This still seems more mathematical/text-book like than practical examples, reminds me of https://projecteuler.net/ which is fun to do. Thanks for sharing!


This in general is my issue with books about (learning) any subject; there are a lot of beginners books and web sites and there are a lot also of specialized books that go into details but there are few or no good intermediate books (to start the mastery after the basics). I find that the famous books that people always bring up are precisely in this category.



I would recommend Learn Code the hard way series http://learnpythonthehardway.org/book/ http://learncodethehardway.org/ Its pretty good!


For Ruby, I enjoyed http://rubykoans.com . There is a python port (which I haven't tried) at https://github.com/gregmalcolm/python_koans .


You should really pick something you care about and solve a problem in that area. You will be more motivated, you will learn faster and you choose the complexity!


Problem is what I want to build is far more complex than what I can build right now, need to take baby steps ;)


My suggestion would be to try doing it anyway and see how far you get. Even if it's some type of machine learning / AI thing, you might be able to do something like throw your data Alchemy ( demo: http://www.alchemyapi.com/products/demo/alchemylanguage/ ) and have it do the "hard part".

You'll learn a lot along the way and you'll then know exactly what you need to focus on more if it totally doesn't work, but you'll likely find enough success in whatever it is that you'll be very motivated to build v2 learning from all your mistakes along the way :)


What sort of projects do you have in mind? I say try to tackle one of them and look for answers to your questions along the way.


Just build something for yourself. Something complicated but not too complicated. Best way to learn in my opinion.


Highly recommend https://projecteuler.net/


Yes I've done a number of these challenges, agree it's really good and would recommend to others. However this is still quite mathematical/text-book like (in a challenging and fun way though).


Hmm, noticed a few mistakes in the Getting Started section, both code, grammar and spelling. Where can we submit issues?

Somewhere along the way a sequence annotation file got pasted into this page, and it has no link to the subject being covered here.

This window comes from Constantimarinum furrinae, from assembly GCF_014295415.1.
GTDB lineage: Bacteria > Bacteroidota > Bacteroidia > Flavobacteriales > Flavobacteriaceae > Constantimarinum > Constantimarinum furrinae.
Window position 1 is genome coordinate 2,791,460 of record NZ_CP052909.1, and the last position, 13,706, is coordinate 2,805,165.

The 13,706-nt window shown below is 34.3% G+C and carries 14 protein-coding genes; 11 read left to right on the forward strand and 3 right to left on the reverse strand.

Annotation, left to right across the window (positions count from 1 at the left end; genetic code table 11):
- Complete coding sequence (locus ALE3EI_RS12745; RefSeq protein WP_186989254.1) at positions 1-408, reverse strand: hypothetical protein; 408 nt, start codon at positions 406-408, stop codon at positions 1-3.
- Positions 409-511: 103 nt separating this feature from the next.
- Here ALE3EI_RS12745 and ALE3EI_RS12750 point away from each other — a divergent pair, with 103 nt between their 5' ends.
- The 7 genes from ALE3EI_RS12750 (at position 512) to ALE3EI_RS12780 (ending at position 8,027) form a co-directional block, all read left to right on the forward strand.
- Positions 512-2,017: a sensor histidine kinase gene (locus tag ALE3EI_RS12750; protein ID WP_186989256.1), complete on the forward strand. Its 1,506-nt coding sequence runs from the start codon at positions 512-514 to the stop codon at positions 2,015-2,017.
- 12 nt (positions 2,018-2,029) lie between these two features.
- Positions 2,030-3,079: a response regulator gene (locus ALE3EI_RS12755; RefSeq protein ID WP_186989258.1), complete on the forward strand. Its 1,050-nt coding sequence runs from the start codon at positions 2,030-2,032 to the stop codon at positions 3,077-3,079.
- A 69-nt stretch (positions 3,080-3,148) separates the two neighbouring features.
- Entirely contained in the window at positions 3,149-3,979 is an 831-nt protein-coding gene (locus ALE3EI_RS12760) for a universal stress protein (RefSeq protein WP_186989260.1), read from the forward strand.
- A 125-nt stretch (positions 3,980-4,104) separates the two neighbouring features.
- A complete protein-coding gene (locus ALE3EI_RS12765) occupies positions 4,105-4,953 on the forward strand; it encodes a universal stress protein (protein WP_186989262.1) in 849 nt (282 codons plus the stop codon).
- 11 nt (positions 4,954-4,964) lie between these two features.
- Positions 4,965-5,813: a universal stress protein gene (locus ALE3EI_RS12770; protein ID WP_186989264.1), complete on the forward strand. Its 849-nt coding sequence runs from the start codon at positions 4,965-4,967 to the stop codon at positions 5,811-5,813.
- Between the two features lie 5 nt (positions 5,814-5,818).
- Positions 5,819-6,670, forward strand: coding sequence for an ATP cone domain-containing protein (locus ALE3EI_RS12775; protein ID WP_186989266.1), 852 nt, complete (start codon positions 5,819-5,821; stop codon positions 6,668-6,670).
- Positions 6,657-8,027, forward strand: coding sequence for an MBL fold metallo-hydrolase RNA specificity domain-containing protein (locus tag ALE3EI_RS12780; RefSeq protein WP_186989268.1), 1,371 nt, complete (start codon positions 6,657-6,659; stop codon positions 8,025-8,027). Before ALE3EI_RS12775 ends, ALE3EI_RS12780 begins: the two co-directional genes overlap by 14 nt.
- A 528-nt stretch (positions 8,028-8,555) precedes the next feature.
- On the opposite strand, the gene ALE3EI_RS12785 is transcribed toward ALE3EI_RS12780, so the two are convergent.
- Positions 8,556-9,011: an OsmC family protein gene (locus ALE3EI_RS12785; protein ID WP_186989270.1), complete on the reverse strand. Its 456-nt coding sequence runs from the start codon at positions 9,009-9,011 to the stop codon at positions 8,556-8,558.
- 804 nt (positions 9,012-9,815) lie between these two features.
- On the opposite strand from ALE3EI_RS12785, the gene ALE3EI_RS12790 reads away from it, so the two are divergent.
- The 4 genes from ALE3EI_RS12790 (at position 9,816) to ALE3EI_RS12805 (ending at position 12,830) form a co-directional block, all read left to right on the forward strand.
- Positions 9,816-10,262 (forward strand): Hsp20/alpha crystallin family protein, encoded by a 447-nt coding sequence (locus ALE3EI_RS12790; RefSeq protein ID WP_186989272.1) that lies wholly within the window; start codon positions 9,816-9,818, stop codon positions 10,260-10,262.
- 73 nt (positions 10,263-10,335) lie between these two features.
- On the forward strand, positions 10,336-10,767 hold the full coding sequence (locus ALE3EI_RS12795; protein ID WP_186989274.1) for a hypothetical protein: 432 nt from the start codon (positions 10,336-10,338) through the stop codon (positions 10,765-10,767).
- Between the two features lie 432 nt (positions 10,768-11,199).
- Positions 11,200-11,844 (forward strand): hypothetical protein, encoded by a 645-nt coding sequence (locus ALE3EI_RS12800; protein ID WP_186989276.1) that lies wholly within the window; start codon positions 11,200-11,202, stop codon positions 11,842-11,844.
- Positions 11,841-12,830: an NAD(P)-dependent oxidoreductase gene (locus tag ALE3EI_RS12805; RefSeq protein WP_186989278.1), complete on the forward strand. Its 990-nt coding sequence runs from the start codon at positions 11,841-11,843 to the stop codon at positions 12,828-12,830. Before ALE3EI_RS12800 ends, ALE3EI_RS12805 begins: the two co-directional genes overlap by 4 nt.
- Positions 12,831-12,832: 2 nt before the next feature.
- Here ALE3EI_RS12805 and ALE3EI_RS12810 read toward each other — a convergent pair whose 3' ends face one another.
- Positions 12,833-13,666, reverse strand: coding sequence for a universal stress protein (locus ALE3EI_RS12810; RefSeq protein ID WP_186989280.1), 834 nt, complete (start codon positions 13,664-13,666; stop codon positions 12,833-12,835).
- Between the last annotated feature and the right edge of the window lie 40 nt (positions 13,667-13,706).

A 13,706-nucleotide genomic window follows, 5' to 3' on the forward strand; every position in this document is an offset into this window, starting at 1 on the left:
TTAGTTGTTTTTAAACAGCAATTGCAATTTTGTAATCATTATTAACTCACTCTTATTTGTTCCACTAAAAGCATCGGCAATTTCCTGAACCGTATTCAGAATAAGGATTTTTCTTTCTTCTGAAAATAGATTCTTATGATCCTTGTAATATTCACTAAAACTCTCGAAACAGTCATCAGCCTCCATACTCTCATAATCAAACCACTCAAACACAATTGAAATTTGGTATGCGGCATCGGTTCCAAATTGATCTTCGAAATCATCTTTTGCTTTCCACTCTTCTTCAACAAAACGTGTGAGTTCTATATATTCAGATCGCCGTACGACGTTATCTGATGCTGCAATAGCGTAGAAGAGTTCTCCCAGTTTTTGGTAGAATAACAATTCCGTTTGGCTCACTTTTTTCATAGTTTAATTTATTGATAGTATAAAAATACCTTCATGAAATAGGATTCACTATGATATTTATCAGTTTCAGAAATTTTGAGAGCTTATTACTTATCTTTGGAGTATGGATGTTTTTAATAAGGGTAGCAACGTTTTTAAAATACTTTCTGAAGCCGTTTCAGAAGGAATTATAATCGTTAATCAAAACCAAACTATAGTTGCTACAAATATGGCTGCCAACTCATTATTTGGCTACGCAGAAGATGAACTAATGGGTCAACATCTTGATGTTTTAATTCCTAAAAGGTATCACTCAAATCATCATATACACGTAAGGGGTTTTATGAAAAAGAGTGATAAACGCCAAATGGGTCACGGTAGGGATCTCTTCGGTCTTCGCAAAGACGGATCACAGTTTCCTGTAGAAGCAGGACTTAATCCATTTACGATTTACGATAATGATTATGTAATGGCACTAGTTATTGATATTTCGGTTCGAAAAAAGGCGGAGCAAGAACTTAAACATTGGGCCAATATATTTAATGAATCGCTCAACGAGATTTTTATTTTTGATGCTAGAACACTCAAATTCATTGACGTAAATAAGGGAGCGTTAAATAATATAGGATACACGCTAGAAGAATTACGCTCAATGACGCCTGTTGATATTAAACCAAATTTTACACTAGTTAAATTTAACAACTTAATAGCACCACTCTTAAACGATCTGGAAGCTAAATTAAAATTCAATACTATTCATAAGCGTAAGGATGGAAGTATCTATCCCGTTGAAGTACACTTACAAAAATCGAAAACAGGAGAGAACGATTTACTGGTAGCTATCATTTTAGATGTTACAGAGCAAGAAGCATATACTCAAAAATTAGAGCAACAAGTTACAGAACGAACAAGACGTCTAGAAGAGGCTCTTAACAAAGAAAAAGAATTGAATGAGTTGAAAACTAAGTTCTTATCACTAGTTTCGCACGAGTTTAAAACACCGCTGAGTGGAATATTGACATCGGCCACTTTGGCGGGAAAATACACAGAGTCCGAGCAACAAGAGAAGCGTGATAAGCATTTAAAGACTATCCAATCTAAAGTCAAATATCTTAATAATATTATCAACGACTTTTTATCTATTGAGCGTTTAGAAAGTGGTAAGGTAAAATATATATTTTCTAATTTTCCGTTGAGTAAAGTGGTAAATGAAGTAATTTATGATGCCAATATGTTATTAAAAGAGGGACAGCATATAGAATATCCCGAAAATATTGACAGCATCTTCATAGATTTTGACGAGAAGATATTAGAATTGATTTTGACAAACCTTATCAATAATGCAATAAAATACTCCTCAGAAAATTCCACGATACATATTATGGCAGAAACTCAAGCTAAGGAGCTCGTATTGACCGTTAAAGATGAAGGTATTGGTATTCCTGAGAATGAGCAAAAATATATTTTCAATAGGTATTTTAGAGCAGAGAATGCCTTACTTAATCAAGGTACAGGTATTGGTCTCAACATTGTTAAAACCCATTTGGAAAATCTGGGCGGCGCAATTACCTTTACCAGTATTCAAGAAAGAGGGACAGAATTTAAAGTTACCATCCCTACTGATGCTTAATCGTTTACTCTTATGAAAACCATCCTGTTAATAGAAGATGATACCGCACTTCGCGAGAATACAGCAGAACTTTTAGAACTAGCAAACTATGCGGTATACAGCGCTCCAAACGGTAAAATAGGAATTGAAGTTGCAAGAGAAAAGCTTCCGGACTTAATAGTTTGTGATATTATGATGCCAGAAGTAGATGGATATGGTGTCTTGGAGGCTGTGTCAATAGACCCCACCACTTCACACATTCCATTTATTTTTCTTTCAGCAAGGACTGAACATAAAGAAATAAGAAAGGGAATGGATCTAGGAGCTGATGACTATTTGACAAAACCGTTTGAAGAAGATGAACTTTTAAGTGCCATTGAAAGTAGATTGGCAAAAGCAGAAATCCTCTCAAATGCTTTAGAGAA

...and I'm surprised there's a whole section on using recursion in Python, considering Python guards against recursion depth. (tail recursion is especially applicable here). The author seems to have a solid understanding of Python, so I'm a little confused.

In general, if you use recursion in python, you're gonna have a bad time. Better to use an iterator (which is usually more memory efficient anyway because you're not slurping up the whole thing...).

Of course, you can always hack it and sys.setrecursionlimit, but WHY WOULD YOU DO THIS. https://docs.python.org/2/library/sys.html#sys.setrecursionl...


Please submit an issue on github.

https://github.com/anandology/python-practice-book


Just looking through the Contents it seems like a more elaborate Tutorial? At least for me the title suggested that this book is for people who are already intermediate/advanced Pythonistas who want to improve their skills. Would be great to find a book like that.



Looks like this has been fixed now; latest takes you to the Python 3 page. ...and py3 takes you to the python 2 page O_o


py3 branch is the Python 3 version, which is a ongoing work.


made by "sphinx"....another python masterpiece !!


This is awesome. I wish this was extended to teach more advanced topics such as how to create reusable packages, big O notation, etc.


Great piece of work and truly interactive learning. Its gonna fun to learn python.